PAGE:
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The First Nations Tax Commission (FNTC) believes First Nations are governments within the Canadian federation, that jurisdiction defines governments, and that tax revenues enable jurisdiction. The assumption of tax jurisdiction by First Nations must be First Nation-led, optional, and supported by national First Nation institutions.

The FNTC is working to fill the institutional vacuum that has prevented First Nations from participating in the market economy and creating a national regulatory framework for First Nation tax systems that meets or exceeds the standards of provincial governments. Through the development of a competitive First Nation investment climate, economic growth can be a catalyst for First Nation self-reliance.

FNTC MISSION: Assist First Nation governments to build and maintain fair and efficient property tax regimes, and to ensure those First Nation communities, and their taxpayers, receive the maximum benefit from those systems.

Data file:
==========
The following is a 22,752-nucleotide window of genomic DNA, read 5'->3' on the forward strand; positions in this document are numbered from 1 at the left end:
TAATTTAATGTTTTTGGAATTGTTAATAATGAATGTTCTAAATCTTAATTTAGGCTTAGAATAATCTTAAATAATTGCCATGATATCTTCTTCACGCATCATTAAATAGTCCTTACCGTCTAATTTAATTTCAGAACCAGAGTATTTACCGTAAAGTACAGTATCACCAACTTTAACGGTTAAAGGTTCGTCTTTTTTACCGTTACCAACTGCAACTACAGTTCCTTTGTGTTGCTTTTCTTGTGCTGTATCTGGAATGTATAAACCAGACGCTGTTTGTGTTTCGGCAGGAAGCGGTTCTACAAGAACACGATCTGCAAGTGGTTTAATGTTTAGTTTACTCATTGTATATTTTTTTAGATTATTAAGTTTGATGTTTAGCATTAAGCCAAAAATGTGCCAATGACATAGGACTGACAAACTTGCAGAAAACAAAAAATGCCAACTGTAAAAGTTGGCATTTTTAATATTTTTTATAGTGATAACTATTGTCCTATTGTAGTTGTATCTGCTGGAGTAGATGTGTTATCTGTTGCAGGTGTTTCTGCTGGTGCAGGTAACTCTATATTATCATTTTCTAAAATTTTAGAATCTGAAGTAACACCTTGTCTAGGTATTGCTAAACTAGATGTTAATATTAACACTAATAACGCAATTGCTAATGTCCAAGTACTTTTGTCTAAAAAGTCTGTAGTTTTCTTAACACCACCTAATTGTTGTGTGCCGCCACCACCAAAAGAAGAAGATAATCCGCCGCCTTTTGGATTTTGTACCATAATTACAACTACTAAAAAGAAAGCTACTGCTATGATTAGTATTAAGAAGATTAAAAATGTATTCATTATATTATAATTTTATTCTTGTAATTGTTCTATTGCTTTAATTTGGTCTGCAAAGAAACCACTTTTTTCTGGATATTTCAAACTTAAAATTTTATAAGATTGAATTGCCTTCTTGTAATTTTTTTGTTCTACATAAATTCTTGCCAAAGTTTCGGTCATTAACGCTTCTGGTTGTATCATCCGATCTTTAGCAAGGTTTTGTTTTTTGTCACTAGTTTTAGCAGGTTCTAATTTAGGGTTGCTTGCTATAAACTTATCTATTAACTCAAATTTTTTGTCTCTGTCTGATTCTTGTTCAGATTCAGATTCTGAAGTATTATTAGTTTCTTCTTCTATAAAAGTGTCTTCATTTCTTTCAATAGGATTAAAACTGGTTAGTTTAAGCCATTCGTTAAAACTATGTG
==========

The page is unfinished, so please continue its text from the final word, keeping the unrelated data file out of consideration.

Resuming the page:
A discussion about removing the systemic barriers to First Nation jurisdiction and economic growth.

“Let me be clear: When I talk about a fiscal relationship, I’m talking about more than just a system of government grants. I’m talking about a fiscal relationship in the same sense that federal and provincial governments do. It is the arrangements by which governments assign tax room to one another and sort out who pays for what service.
The fiscal relationship I am talking about allows First Nations to take greater control over their revenues. It gives them a better stake in the success of their regions. It allows them to take responsibility. In fact, it is consistent with best practices for government that have been established all over the world. And I would add one more thing: It establishes a true nation-to-nation framework.”

C.T. (Manny) Jules
Chief Commissioner
– Presentation to the Senate Committee on Aboriginal Peoples, October 23, 2018

First Nation governments want their own institutions. Ones that they design and develop that promote economic growth, creating vibrant economies.

C.T. (Manny) Jules
Chief Commissioner, FNTC


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The FMA provides legal authority and an administrative framework for First Nation governments to collect property tax and other fiscal governance tools.


Under SECTION 83 of the Indian Act, a First Nation may make by-laws for taxation of land or interests in land on a reserve.


First Nations and individuals across the country are using fiscal power to expand their jurisdiction and create wealth. Hear their stories here.